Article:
Can Dogs Tell When You’re Lying?

Can Dogs Tell When You’re Lying?

We all feel like our dogs are smarter than “just animals.” Some check on us if we’re feeling sad while others cleverly sneak into food bins. A few even look extra guilty when caught chewing on a favorite shoe.

Aside from their smarts, it’s this human-ness that is so special about them. Many of us feel like they can really understand what we’re saying or thinking.

As it turns out, they may understand just a little more than anyone expected.

Social Cues for Social Critters

Dogs, like people, are social creatures. We look to each other to learn how to act in groups and live in society.

From the ages of three to six months old, (human) babies watch the faces of those around them and begin to understand emotions. As they grow, they learn more from what they see. They will learn how to act in a group of friends, strangers, and eventually coworkers.

For puppies, all we really need to do is watch a litter playing to see how important it is for them to socialize. In the wild, wolves would learn to hunt from their parents, and at home a mom dog will teach her pup how to behave.

People and dogs have been living alongside each other for over 30,000 years. And in that time, the social circle of both our pooch companions and us have overlapped. And it only makes sense! After all, we relied on each other in the past and still do now.

This close knit history means we know how to read dogs, from their wagging tails to tilted head, and it turns out they know how to read us.

What’s in a Lie?

We’ve all done it. Told someone they looked good when we knew otherwise. Said we never saw that text. Pretended to throw a ball while really hiding it behind our backs.

While honesty is a virtue, it seems we’re not completely put off by lies. Lying not to hurt someone’s feelings, a little white lie here and there.

Dogs, however, don’t seem all that impressed by lying.

The study took place at the Kyoto University in Japan. Researchers showed 34 dogs two closed containers each. One of these containers was full. The other was empty.

For the first round, a human they didn’t know would point to the container with the treats. The dog would approach and a snack-filled bowl would be revealed.

In the second round, the human then pointed to the empty container. The dog would approach, and the lid would be lifted to reveal nothing. The dogs, understandably, weren’t thrilled.

In the final round, the human then once more pointed to the treat-filled jar. However this time the dogs were wary and didn’t trust the directions.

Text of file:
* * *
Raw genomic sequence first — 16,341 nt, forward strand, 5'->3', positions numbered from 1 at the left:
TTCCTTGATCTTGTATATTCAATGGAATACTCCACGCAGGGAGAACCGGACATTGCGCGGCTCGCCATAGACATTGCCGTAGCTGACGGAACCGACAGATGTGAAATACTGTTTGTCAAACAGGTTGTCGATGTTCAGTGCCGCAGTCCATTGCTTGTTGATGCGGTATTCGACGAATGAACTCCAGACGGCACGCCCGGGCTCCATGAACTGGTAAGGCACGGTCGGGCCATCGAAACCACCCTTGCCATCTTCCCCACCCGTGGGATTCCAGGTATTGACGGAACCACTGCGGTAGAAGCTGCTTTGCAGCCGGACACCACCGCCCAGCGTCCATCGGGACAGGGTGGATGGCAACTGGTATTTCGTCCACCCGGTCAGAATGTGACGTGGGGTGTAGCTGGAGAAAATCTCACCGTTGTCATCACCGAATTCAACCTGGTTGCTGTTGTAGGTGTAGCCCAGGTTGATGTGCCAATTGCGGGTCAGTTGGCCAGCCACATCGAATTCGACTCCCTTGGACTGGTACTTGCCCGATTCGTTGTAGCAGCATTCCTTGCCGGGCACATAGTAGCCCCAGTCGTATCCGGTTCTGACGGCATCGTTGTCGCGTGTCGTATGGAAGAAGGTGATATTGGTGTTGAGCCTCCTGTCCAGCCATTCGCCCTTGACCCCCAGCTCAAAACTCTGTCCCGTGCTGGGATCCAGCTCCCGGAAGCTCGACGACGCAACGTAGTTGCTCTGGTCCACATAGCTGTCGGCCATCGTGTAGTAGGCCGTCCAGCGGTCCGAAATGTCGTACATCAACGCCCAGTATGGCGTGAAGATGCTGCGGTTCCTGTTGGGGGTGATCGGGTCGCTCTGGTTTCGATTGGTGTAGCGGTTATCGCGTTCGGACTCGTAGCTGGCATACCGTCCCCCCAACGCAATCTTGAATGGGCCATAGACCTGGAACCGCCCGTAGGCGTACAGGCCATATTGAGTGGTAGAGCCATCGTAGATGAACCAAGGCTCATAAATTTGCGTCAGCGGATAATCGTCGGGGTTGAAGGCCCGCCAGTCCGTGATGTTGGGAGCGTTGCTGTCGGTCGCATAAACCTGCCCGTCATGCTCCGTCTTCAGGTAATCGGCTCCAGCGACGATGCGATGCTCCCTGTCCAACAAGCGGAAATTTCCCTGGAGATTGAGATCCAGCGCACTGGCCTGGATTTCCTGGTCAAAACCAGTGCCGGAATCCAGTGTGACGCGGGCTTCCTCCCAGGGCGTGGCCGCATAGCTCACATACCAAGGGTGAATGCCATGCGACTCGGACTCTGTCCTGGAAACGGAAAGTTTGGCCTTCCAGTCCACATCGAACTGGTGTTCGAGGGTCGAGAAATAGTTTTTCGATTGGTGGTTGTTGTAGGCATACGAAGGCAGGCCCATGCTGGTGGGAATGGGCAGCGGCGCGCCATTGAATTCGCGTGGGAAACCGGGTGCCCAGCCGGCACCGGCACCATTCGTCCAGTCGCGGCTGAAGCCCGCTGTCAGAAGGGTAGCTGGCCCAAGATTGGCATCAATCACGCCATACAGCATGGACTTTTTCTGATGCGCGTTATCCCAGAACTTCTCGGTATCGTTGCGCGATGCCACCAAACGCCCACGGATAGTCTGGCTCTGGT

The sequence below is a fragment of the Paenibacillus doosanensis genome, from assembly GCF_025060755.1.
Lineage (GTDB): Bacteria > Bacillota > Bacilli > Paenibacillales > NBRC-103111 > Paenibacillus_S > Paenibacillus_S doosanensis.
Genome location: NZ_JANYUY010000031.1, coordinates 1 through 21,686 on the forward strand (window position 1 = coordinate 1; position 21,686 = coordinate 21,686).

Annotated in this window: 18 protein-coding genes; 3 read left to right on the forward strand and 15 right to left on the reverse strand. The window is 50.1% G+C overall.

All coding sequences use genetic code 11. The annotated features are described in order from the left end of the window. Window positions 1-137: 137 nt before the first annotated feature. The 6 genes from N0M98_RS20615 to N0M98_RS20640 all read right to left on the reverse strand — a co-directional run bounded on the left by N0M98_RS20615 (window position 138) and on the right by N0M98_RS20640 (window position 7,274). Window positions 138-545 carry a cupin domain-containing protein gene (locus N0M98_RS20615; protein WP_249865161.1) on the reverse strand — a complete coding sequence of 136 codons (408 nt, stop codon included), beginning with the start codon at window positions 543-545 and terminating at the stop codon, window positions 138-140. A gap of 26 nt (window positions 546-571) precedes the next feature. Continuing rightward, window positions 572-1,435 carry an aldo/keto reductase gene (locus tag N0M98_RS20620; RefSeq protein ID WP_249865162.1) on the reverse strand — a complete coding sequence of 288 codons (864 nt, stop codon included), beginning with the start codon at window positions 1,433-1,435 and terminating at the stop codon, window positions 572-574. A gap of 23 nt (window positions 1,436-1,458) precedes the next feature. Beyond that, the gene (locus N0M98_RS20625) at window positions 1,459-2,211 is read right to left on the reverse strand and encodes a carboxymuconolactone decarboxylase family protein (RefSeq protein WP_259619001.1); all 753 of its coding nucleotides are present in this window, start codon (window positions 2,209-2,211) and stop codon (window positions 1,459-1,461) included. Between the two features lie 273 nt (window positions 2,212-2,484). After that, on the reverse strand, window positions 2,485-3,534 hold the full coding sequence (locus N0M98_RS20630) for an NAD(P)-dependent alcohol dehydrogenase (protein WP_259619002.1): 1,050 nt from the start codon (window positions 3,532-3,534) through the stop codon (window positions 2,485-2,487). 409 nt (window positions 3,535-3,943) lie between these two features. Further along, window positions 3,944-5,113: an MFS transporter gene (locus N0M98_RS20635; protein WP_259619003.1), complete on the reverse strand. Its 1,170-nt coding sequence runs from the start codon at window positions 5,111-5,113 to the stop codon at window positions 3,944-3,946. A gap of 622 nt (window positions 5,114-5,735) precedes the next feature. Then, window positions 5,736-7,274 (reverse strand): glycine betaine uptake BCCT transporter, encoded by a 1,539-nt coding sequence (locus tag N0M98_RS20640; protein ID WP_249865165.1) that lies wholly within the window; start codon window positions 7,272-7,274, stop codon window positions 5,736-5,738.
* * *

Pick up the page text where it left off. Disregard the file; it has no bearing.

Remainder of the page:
To test the study again, researchers tried the experiment once more with the same dogs and different humans. Only this time during the first round when the new person pointed at the treat container, the dogs trusted them. They hadn’t done anything distrustful… yet…

Then another almost identical study happened at the University of Vienna, only with more dogs and one other big difference. In the second round, the person would either stay or leave while another person moved the treats from the first container to the second.

The dog was able to see this change happening and also whether the first human saw the change or not. Then the dog would decide whether to trust the instruction when pointed toward the wrong bowl.

The results were that more dogs followed direction from a person who hadn’t seen the treat switch than those who saw it happen along with the dog. In other words, when the dogs saw a person was blatantly lying they were less likely to trust them.

It shows that dogs have a surprisingly high level of social intelligence. Once that outranks even their wild wolf ancestors.

Other studies using wolves showed that they just didn’t care. A person could point at anything as an instruction and the wolf would ignore them completely.

The Importance of Being Honest… With Your Pup

Other than just being really interesting, the study shows how much trust our pooches put in us. And how that trust can also be taken away.

It’s also valuable in how we approach our beloved pups. Knowing there is a bond of trust can impact how we interact, train, and live with our canine companions.

It may also make us think twice about the next time we think about not really throwing that ball.

This is just a sampling of tips and informational posts we offer at Joyride Harness. You can find more content including tips and tricks and how-tos for caring for your dog on our blog in this section.

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